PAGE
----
Factors such as working patterns e.g. shift work, working long hours, short, or a lack of structured breaks with limited time to eat, lone working, working in high-pressure environments, having restricted access to healthier food choices, regular travel for work and long periods of sitting can all affect an employee’s ability to make healthy food choices when at work, may lead to increased snacking and disrupt their ‘normal’ meal pattern. 
Eating patterns at work 
Let’s take a closer look at the eating habits of our working population to better understand what choices are being made, and therefore provide insight on what could be targeted. 
Research has found that people ‘usually’ eat breakfast at home but 50% of people do ‘sometimes’ eat it outside of the house with rolls/sandwiches, cooked breakfasts and pastries being the top choices7. The important thing here is to encourage regular breakfast consumption, wherever that may be, as a study in nurses found lower stress levels, fewer cognitive mistakes and minor accidents amongst breakfast eaters8, beyond that we could build on that habitual practice of eating breakfast at home.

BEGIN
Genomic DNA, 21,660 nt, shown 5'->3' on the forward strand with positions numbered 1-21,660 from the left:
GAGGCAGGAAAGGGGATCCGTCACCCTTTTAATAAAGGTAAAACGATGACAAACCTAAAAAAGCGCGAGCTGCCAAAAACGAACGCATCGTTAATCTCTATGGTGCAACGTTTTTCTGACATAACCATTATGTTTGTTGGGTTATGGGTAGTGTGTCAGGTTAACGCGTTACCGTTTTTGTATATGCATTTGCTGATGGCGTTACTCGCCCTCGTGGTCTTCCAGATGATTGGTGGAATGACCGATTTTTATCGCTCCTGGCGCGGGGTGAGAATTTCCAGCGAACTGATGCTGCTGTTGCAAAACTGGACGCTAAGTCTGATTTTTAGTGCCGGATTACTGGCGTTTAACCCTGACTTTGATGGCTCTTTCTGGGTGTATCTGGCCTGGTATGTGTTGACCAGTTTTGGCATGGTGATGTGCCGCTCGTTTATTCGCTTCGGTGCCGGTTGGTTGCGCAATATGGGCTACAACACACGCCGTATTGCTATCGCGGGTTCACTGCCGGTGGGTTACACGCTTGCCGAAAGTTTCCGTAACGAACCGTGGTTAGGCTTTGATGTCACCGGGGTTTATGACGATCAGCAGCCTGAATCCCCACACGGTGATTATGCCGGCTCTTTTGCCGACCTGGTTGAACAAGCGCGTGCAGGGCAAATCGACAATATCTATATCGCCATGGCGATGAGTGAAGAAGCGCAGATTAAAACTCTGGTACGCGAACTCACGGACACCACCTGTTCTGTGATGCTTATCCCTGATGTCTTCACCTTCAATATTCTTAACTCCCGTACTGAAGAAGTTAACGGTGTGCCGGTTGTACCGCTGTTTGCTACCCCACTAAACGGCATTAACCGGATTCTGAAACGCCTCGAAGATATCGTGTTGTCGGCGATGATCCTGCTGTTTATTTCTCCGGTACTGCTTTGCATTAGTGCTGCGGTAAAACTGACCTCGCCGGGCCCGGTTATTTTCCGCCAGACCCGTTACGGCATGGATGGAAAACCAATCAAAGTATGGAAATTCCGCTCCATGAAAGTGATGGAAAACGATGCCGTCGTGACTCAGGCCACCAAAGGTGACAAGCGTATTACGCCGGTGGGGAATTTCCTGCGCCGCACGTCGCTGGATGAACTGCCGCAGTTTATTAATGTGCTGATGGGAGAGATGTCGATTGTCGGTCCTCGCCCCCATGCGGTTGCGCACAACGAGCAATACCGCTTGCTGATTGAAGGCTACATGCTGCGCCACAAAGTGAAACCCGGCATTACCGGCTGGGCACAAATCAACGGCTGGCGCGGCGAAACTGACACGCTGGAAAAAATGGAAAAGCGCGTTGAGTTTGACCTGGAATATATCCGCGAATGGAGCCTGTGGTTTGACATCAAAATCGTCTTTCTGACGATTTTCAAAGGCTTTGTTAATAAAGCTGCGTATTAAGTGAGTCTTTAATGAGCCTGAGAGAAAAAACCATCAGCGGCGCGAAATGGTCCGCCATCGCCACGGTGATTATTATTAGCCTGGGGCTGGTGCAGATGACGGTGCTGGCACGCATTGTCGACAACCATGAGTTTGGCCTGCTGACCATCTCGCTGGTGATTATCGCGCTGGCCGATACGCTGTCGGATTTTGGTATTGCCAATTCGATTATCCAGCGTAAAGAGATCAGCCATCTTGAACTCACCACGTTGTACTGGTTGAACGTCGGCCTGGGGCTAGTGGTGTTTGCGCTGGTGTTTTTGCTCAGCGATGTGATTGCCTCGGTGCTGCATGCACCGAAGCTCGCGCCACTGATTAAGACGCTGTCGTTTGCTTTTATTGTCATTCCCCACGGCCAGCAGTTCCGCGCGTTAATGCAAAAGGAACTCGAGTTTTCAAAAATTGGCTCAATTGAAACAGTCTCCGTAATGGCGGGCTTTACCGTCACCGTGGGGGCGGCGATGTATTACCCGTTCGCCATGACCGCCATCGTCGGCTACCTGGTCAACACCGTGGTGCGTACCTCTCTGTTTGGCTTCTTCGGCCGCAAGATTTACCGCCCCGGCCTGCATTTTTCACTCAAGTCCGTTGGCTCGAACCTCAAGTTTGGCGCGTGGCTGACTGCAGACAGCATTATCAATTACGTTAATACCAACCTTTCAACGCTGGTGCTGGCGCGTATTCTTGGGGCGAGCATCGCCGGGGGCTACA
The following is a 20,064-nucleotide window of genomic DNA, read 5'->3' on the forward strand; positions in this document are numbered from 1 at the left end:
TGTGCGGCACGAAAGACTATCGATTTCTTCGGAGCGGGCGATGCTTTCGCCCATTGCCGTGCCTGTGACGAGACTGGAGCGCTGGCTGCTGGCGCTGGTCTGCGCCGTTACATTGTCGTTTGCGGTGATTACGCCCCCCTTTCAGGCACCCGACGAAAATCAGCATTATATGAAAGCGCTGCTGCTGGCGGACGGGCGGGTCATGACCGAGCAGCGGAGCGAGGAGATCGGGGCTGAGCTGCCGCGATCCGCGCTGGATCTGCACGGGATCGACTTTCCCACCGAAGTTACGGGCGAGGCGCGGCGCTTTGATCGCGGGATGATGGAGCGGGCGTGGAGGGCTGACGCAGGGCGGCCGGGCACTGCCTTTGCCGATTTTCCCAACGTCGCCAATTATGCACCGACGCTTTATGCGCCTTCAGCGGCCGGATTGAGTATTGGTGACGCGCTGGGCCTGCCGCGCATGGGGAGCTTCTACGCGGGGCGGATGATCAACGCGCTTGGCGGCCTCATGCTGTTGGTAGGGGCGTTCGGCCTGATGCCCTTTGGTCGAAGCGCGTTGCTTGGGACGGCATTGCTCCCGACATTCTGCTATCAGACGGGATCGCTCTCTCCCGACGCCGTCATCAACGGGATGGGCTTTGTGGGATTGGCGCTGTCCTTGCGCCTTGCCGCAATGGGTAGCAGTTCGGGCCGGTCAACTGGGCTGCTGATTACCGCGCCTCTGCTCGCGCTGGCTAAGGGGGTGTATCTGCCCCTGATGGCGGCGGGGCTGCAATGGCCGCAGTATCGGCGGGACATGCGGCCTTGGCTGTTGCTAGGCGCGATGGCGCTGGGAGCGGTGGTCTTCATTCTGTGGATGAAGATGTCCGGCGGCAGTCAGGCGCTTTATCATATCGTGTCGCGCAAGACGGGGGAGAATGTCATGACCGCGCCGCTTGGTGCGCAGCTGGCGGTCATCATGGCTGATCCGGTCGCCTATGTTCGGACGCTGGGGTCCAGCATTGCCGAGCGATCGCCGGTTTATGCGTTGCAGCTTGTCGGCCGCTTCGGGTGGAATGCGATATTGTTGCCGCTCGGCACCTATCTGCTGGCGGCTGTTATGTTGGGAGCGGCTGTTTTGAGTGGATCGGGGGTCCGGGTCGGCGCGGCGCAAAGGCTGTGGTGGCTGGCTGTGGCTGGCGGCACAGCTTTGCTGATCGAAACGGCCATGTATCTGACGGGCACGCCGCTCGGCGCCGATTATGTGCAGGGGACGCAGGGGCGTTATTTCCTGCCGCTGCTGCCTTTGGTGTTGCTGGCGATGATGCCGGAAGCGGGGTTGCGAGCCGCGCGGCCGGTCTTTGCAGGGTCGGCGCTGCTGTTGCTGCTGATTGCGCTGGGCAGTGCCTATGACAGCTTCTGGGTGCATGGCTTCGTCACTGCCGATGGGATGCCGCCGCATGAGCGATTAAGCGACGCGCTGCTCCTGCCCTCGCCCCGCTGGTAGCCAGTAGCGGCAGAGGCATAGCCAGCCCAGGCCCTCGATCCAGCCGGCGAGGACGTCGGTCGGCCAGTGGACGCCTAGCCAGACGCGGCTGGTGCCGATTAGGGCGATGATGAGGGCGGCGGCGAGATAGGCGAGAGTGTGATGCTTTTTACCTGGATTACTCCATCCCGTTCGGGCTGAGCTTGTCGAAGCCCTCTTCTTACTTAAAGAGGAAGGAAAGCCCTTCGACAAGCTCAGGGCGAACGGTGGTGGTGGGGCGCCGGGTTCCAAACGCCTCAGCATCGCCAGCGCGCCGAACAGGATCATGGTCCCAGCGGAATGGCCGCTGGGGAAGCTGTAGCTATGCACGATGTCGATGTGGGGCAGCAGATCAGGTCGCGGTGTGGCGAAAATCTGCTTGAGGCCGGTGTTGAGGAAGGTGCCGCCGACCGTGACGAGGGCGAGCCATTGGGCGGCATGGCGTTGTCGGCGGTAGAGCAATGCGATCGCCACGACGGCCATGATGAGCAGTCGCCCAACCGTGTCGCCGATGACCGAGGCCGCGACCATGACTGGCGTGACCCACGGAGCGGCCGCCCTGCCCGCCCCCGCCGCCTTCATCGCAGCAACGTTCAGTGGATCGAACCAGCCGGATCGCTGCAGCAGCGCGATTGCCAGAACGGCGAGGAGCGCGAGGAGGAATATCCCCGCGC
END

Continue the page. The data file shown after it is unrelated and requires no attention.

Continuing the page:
Almost 40% of workers report bringing a homemade lunch with them 2-5 times/week4 which is positive however it does mean that 60% of people are buying their lunch every day, and therefore relying on work canteens and restaurants. This gives employers a golden opportunity to provide healthy options, and to promote the importance of regular breaks and regular meals as a poll amongst workers found that 62% regularly skipped their lunch break4. 
Snacking between meals is a regular part of 97% of adults routines9, therefore provides an excellent opportunity for employers to provide healthy options, to educate employees and increase awareness of what a ‘healthy snack’ might be. A good example here would be the provision of readily available and attractive fruit and vegetable options – a recent 2019 study has found that increasing fruit and vegetable intake, even by one portion/day improves mental health and well-being, therefore having access to more fruit and vegetables at work would benefit not only the physical health but also mental health of the workforce.